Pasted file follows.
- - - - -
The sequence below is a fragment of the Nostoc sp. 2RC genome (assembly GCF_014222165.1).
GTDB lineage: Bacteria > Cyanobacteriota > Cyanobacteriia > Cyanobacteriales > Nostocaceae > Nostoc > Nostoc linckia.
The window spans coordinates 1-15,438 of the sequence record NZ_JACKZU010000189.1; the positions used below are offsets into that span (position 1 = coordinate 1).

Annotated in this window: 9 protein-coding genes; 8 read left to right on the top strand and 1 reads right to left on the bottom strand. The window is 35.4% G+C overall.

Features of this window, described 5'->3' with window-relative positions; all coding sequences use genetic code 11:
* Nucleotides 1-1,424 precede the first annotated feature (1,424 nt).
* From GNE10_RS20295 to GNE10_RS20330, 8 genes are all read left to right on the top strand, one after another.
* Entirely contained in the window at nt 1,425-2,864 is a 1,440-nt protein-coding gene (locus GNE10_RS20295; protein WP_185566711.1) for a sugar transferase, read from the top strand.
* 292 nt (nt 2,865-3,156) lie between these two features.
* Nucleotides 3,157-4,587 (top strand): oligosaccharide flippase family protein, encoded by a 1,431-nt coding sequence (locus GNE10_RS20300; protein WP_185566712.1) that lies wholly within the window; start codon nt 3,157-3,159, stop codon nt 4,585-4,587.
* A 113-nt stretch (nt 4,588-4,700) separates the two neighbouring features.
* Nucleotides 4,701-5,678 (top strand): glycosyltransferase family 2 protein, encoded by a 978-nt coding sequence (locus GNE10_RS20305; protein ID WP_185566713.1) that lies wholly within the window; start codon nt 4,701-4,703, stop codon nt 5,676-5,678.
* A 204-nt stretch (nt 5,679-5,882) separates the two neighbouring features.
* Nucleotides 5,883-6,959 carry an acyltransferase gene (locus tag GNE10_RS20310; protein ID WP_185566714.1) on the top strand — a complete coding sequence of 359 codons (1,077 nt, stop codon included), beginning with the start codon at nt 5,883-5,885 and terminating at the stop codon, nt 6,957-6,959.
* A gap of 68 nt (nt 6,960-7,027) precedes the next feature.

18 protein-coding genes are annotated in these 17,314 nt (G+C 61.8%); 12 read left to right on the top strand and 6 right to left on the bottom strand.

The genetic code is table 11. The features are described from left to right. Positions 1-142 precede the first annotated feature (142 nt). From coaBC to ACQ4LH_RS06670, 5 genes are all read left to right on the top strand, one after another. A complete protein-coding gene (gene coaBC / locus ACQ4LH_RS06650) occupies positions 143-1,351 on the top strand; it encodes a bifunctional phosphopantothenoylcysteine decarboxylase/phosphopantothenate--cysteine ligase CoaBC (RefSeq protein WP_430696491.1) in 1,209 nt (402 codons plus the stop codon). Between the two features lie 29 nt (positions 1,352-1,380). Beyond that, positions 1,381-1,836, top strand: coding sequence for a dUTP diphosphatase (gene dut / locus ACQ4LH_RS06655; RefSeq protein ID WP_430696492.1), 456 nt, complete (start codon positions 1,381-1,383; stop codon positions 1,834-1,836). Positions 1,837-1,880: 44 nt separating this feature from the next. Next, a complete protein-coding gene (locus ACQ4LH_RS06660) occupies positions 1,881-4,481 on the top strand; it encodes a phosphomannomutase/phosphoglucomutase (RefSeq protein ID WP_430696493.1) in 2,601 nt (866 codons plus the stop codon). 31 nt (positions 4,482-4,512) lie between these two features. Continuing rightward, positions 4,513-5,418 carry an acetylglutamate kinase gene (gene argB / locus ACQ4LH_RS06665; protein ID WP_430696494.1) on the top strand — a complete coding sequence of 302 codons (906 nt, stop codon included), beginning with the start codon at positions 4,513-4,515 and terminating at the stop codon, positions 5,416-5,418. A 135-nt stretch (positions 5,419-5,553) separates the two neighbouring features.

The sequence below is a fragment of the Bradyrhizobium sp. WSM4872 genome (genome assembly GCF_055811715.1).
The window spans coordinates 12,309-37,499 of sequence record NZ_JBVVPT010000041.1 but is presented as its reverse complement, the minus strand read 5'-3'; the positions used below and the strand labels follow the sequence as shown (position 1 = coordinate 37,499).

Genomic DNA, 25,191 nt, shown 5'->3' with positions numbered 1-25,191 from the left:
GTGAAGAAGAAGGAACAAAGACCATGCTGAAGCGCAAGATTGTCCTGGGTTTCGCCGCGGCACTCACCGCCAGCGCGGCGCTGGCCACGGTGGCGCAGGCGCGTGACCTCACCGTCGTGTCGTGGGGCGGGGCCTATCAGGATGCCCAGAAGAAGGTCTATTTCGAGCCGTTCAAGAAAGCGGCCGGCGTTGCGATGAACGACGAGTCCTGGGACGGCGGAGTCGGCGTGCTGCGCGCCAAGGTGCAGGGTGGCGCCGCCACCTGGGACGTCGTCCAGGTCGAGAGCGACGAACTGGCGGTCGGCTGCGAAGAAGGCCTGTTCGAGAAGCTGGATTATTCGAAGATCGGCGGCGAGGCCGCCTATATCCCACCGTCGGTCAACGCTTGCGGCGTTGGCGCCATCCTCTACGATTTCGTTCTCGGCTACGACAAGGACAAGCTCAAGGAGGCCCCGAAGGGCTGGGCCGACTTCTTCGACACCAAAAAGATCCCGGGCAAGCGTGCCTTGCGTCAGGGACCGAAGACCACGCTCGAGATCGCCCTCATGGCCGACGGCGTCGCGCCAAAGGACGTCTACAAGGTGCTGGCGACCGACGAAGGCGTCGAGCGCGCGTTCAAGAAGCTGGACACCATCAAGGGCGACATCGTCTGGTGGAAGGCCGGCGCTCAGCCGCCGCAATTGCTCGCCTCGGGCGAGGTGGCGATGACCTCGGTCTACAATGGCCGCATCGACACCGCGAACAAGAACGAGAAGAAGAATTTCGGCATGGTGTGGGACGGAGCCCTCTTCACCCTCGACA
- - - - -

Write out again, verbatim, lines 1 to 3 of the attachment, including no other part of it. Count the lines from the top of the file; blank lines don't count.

The sequence below is a fragment of the Nostoc sp. 2RC genome (assembly GCF_014222165.1).
GTDB lineage: Bacteria > Cyanobacteriota > Cyanobacteriia > Cyanobacteriales > Nostocaceae > Nostoc > Nostoc linckia.
The window spans coordinates 1-15,438 of the sequence record NZ_JACKZU010000189.1; the positions used below are offsets into that span (position 1 = coordinate 1).